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For Immediate Release
Contact: Kirstin Snow, Communications Director,; 215-510-9336

Harrisburg, PA–Marc Stier, Executive Director of the Pennsylvania Policy Center, today released the following statement after the Pennsylvania House of Representatives passed HB 611, a 2023-24 General Fund Budget, on party line vote.

“In March, Governor Shapiro proposed a budget that had the right priorities but proposed too little spending in certain key areas, including K-12 education, workforce development, and housing. The budget passed by the House of Representatives today follows the governor’s priorities but adds spending in areas we believe deserved additional support. That spending is supported by additional revenue expected in both the current fiscal year and in years 2023-24.

Going beyond the governor’s budget proposal, the House budget includes:

·      An additional $100 million in basic education funding

·      A $225 million Level Up supplement to the 108 most underfunded school districts in the state.

·      An additional $50 million for Special Education.

·      An additional $250 million for school facilities maintenance and improvements.

·      An additional $30 million for job training programs and $14 million for career and technical education.

·      $200 million for an expansion of the Whole Home Repairs program.

·      An additional $52 million for general support, facilities support for PASSHE schools; and $24 for PHEAA grants for students.

·      An additional $66 million for community and economic assistance programs and $30 million for the Keystone Communities program.

·      An additional $45 million for childcare services and assistance.

The first five items in the list constitute a strong down payment on the spending that will be necessary to meet the constitutional requirement to provide an adequate education to every child in Pennsylvania. The sixth item—funding for job training—is, we believe, a critical investment for Pennsylvania workers and our economy. And the seventh item, the addition to the Whole Home Repairs program, will take an additional step forward in helping low- and moderate-income Pennsylvanians deal with the current crisis in affordable housing.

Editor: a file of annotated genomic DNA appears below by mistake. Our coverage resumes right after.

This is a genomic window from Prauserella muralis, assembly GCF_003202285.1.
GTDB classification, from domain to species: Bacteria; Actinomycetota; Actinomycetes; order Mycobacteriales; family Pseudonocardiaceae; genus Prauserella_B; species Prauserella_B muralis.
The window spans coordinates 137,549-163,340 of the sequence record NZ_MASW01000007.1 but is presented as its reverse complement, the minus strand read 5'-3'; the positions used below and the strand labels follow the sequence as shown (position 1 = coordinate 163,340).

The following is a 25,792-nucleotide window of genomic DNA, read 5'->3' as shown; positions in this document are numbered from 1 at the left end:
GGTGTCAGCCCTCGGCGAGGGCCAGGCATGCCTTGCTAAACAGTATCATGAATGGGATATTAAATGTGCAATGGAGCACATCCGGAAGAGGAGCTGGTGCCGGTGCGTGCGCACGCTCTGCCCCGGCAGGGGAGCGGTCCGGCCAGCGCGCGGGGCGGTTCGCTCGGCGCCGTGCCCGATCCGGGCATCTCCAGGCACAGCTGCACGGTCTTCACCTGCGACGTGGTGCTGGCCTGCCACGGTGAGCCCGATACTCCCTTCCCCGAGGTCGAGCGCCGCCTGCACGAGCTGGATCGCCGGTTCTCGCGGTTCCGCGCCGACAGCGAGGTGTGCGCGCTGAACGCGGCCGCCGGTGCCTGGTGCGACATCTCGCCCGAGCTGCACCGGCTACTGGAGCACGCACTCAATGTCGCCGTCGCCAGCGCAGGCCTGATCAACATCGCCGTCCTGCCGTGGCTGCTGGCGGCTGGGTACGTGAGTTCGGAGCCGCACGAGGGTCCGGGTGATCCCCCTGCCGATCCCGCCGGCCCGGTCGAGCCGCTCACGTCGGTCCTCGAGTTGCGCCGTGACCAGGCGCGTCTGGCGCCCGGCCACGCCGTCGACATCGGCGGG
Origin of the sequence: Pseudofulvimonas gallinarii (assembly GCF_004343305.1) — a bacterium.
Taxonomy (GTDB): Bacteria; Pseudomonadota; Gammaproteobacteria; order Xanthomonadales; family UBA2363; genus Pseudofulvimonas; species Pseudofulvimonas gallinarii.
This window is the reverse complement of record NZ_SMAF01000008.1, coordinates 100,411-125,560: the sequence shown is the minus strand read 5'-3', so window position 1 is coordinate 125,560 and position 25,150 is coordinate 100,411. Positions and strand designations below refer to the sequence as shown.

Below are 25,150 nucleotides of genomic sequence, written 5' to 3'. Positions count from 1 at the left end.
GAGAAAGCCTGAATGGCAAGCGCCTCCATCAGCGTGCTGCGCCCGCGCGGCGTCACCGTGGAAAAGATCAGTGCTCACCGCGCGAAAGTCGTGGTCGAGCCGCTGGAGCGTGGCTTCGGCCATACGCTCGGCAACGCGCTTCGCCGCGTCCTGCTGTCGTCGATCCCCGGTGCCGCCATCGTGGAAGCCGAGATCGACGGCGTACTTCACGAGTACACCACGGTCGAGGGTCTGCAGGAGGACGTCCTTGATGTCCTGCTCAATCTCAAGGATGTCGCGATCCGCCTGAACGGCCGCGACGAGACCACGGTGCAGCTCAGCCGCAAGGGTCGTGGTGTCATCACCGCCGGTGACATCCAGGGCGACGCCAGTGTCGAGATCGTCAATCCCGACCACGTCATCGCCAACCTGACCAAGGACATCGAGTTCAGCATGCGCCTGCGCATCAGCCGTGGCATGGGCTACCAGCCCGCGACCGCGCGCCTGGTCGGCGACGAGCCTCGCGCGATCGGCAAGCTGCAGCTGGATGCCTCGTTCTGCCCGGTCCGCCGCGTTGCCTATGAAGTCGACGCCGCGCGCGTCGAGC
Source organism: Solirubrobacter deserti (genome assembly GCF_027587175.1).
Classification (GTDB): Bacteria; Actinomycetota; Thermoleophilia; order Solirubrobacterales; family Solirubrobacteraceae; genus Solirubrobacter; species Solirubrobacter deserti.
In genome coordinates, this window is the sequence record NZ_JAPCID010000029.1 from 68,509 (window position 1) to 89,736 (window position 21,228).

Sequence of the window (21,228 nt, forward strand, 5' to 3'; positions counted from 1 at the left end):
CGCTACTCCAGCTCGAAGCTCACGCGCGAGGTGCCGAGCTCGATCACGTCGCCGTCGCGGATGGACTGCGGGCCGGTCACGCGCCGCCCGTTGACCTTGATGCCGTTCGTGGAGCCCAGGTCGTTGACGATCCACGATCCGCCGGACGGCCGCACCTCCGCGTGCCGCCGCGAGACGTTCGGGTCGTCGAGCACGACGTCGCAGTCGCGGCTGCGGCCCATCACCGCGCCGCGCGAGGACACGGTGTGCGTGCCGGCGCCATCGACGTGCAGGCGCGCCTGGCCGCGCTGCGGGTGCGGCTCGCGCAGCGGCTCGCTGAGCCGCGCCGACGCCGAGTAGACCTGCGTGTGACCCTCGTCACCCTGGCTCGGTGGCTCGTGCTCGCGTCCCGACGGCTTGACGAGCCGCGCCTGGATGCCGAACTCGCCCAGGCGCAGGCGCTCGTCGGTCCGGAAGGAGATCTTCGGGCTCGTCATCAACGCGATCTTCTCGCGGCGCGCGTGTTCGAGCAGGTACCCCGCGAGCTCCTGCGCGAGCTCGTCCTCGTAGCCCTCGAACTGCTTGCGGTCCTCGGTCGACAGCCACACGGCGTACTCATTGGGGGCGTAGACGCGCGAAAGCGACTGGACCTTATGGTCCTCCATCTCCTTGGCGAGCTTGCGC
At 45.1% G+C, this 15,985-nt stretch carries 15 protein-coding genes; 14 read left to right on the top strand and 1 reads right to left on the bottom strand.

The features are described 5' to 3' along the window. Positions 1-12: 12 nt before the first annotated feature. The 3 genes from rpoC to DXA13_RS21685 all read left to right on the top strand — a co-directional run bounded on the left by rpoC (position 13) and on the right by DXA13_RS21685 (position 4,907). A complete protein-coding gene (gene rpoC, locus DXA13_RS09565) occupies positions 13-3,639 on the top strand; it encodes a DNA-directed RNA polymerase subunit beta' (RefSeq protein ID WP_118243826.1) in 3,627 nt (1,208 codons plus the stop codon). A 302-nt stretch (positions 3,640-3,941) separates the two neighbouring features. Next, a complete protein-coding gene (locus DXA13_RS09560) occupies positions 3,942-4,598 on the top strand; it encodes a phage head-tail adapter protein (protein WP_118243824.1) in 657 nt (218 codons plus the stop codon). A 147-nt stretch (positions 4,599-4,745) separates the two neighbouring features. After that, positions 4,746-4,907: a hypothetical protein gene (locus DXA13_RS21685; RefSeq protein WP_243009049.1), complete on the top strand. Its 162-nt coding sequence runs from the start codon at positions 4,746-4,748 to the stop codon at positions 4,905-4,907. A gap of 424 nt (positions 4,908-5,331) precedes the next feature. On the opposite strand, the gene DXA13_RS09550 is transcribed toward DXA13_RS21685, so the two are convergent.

Despite these welcome additions to Governor Shapiro’s proposal, this is a fiscally responsible budget plan. The state remains on pace to have a more than $13 billion budget surplus at the end of the current fiscal year, including an $8 billion operating surplus and over $5 billion in the Rainy Day Fund. This is a far greater surplus than is necessary or reasonable to maintain. The House budget for 2023-24 expects an ending balance of $5.6 billion before additions to the Rainy Day Fund, essentially the ending balance the governor proposed in March. The additional funding proposed by the Appropriations Committee is supported by higher revenue expectations for the current fiscal year ($663 million) and Fiscal year 2023-24 ($461 million) compared to the governor’s March projections. These higher revenue expectations are based on the IFO’s recent projections and are in keeping with both recent revenues and consensus estimates for growth in the Pennsylvania economy over the next year.

In addition, the House passed proposes to add an additional $558.7 million to the Rainy Day Fund. The governor’s budget did not propose adding anything to the Rainy Day Fund. If this budget is adopted, at the end of the 2023-24 fiscal year, that is on June 30, 2024, the state will still have an accumulated surplus of over $10.5 billion, including a General Fund operating surplus of $5 billion and a $5.7 billion Rainy Day Fund.

Given the large surplus, the higher than expected revenues, and the urgent needs of Pennsylvanians—including the need to fully and fairly fund our schools—it would be irresponsible not to enact a budget along the lines passed by the House Appropriations Committee. We commend Chairman Harris and the Democrats who devised this proposal. We hope that the Republicans who opposed it will reconsider when the bill comes to the floor of the House and the Senate.”


The Pennsylvania Policy Center aims through its research and policy development to create the tools political officials, opinion leaders, grassroots organizations, and the people of Pennsylvania need to expand our vibrant democracy, secure our freedom, and seek economic justice in Pennsylvania.